[cnn-photo-caption image= http://i2.cdn.turner.com/cnn/2010/images/05/02/art.cristsigns0502.gi.jpg caption="Gov. Crist was surrounded by supporters last week as he announced that he will skip the Republican Senate primary and run as an unaffiliated candidate in November's election."]
(CNN) – Florida Gov. Charlie Crist told the National Review Online that he is much happier now that he has decided to skip the Republican primary as he campaigns to become the state’s next senator. In a separate interview broadcast Sunday, Crist left open the possibility that he would align himself with Democrats in the Senate, if elected in November.
Crist credited Sen. Joe Lieberman, I-Connecticut, for helping him make his recent decision to skip the GOP Senate primary in Florida and, instead, run as a non-party-affiliated candidate in the midterm election.
Lieberman, who lost the Democratic primary in 2006 but went on to win re-election as a self-described independent Democrat, told Crist that his unaffiliated candidacy was “liberating,” the Florida governor said in an interview with the National Review.
“'He was right. I’m much happier now, to be perfectly candid,’” Crist said to the conservative publication.
Crist, who appeared on NBC’s “Meet the Press” Sunday, would not rule out following in Lieberman’s footsteps and joining with Senate Democrats for organizing purposes.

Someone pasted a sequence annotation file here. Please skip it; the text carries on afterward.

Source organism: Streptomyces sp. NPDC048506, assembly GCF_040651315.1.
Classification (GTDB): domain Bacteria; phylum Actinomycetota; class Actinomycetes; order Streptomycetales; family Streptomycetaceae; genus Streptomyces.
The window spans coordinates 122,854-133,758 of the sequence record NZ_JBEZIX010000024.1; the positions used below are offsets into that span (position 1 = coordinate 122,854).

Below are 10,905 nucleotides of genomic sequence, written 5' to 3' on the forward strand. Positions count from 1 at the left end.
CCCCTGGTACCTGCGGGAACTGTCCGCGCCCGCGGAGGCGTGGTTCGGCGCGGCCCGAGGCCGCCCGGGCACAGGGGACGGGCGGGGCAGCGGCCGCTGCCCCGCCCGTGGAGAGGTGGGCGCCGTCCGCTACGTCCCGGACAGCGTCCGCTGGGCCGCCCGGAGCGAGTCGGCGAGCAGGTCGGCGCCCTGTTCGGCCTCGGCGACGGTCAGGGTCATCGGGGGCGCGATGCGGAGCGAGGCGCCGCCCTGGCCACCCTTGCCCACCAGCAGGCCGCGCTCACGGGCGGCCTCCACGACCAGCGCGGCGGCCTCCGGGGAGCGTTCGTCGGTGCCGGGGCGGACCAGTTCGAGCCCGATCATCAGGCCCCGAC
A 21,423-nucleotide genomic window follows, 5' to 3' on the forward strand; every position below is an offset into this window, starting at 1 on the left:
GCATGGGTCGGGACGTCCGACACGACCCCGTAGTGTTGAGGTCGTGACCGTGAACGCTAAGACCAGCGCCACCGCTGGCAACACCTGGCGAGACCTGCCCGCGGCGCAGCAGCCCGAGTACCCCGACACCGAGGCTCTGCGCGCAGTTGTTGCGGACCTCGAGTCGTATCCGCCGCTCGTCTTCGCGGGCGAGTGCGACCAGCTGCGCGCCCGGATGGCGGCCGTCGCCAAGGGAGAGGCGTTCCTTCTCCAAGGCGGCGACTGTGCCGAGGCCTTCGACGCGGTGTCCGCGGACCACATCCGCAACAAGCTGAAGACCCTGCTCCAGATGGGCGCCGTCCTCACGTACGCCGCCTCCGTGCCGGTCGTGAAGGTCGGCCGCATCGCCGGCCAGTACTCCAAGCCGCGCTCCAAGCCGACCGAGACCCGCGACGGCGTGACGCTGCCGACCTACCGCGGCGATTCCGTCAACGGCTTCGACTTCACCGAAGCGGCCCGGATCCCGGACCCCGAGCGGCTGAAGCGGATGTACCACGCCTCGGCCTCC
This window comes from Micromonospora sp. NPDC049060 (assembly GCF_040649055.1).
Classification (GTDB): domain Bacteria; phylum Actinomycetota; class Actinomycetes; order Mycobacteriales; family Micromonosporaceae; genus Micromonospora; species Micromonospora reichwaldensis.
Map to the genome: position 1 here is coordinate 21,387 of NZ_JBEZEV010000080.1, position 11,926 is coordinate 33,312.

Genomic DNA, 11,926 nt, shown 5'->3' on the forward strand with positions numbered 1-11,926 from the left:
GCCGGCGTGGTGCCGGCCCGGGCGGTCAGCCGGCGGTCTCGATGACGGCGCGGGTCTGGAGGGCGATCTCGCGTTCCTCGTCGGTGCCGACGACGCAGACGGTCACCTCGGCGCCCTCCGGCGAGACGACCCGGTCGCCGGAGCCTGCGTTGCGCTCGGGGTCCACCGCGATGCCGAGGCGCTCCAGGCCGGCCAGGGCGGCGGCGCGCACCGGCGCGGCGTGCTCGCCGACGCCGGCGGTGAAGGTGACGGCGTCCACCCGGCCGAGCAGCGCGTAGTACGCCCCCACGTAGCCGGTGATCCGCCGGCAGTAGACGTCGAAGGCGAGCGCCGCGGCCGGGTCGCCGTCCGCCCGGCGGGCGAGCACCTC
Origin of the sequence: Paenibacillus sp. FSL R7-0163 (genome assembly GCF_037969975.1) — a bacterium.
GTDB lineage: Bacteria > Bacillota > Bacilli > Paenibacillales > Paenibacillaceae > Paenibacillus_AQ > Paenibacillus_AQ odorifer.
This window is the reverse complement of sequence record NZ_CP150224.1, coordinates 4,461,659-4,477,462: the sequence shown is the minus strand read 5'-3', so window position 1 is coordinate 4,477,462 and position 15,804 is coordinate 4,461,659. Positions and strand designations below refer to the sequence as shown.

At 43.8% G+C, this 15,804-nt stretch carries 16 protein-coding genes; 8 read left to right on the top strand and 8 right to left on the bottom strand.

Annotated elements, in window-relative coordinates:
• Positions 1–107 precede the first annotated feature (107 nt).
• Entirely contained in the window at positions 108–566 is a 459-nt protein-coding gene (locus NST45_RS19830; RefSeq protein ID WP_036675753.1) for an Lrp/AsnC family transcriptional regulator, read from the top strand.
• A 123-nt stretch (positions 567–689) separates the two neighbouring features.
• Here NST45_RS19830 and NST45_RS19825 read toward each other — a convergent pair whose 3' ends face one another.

“I’ll caucus with the people of Florida,” Crist said when asked whether he would caucus with Republicans if elected to the Senate.
Pressed on the issue, Crist added, “Well, when I'm independent, I'm going to do what I think is in the best interests of my people. And that's my decision. And that's what I'm going to do for Floridians. And that's what people want.”
In a similar vein, Crist said that he might also vote for a Democrat as Senate majority leader.
“I might not vote for either [a Democrat or a Republican]. You know, I'm going to vote for who I think would be best for the people of Florida. And if that happens to be a Democrat, so be it. If it happens to be a Republican, so be it,” the Florida governor said.
And Crist tried to stake out a position on the political spectrum relative to his two lead opponents, Democratic Rep. Kendrick Meek and Republican Marco Rubio.
“We've got candidates, now, in this race, one that's on the hard right, in Speaker Rubio, one that's on the hard left, in Congressman Meek,” said Crist.
The governor described himself as the more moderate choice compared to Rubio and Meek adding “and then you've got a common-sense guy, right down the middle, that wants to represent the people of the state and do what's right.”
He added, “It's not right versus left. This is about right versus wrong.”
Crist acknowledged that it will be an uphill battle to run for the Senate without the support of the Republican Party, but added the backing his campaign has received from teachers has given him a boost.
“That really inspired me,” said Crist, who recently vetoed a bill opposed by teachers. “And while it's an uphill battle, I'm encouraged.”